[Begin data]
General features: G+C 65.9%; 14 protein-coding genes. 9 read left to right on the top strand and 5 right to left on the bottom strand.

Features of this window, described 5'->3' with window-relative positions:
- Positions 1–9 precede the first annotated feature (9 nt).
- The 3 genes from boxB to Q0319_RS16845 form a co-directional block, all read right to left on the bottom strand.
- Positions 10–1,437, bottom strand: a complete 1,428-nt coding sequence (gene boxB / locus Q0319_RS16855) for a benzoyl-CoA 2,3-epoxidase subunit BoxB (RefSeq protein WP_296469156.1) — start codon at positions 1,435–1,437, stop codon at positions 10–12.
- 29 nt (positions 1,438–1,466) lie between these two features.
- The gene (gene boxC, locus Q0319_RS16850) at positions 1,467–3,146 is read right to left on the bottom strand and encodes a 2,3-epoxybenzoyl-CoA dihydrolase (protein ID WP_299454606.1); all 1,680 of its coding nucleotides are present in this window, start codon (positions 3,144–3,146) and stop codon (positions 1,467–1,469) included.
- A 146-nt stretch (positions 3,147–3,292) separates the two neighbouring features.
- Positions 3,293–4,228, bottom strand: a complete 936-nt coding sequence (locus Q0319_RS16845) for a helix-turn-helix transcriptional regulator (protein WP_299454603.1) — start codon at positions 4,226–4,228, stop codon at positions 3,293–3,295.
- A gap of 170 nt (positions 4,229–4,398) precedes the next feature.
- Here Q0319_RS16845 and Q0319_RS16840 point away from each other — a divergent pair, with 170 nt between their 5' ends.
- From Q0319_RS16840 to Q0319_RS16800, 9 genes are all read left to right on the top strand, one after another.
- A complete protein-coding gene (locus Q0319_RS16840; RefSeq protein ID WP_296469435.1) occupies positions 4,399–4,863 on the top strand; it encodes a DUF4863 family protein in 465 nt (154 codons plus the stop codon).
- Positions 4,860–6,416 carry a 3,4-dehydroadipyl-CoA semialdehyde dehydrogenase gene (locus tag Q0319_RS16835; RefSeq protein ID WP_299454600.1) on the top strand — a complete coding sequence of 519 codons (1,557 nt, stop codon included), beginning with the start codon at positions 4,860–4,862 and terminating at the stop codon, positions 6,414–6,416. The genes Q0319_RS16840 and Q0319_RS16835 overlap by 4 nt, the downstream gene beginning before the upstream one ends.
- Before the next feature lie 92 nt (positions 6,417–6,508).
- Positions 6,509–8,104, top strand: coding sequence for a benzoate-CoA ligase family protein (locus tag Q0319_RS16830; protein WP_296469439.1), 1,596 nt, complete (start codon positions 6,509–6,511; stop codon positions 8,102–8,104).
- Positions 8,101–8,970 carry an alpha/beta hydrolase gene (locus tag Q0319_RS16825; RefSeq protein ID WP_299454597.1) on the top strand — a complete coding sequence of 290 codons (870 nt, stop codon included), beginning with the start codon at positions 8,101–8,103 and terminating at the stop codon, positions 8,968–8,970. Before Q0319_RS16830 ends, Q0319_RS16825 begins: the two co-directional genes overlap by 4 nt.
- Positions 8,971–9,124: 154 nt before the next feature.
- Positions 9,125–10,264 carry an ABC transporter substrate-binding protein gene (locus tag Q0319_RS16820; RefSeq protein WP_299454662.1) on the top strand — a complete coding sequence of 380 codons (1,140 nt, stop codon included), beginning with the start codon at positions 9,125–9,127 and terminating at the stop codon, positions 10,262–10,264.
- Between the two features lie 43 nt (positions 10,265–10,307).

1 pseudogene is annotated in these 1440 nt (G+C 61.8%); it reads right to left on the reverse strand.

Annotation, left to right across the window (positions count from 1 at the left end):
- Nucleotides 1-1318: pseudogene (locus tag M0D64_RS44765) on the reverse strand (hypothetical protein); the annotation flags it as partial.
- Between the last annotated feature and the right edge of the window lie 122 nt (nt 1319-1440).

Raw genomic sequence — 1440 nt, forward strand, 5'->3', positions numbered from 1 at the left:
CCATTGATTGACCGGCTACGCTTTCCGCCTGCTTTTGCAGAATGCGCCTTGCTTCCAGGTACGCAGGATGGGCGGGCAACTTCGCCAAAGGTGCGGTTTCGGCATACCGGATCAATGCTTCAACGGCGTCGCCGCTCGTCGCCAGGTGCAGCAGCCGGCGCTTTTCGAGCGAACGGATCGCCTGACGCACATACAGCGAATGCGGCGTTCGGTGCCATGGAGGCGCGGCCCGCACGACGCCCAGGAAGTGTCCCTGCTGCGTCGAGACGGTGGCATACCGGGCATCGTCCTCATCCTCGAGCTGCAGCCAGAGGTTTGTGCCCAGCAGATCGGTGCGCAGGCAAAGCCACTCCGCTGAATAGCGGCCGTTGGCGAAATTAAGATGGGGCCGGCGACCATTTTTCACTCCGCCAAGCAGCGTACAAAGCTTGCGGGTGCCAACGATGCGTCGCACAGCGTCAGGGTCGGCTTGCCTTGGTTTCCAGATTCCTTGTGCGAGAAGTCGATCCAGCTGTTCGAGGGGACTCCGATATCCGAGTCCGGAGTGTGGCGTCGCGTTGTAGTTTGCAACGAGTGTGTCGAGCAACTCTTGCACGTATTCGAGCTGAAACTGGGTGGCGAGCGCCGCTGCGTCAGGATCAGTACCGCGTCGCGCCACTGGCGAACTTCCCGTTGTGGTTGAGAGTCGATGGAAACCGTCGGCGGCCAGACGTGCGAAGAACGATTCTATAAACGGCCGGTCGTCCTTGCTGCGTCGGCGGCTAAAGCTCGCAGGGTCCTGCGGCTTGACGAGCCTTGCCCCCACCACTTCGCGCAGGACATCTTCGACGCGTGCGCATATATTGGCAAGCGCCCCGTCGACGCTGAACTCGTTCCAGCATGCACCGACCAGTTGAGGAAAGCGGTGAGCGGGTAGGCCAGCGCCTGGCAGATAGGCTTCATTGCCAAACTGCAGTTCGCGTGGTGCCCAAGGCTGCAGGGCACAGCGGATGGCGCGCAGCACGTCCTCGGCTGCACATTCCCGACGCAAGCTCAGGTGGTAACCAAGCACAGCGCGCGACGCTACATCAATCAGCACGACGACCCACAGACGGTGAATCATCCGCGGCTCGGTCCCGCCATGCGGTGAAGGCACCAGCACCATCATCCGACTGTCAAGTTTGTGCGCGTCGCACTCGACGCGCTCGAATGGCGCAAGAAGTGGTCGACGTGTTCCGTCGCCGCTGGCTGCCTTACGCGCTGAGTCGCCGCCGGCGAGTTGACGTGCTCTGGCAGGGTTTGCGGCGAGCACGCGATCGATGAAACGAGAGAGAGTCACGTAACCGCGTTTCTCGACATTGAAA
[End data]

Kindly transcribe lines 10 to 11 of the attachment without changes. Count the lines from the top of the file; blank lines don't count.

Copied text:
- A gap of 170 nt (positions 4,229–4,398) precedes the next feature.
- Here Q0319_RS16845 and Q0319_RS16840 point away from each other — a divergent pair, with 170 nt between their 5' ends.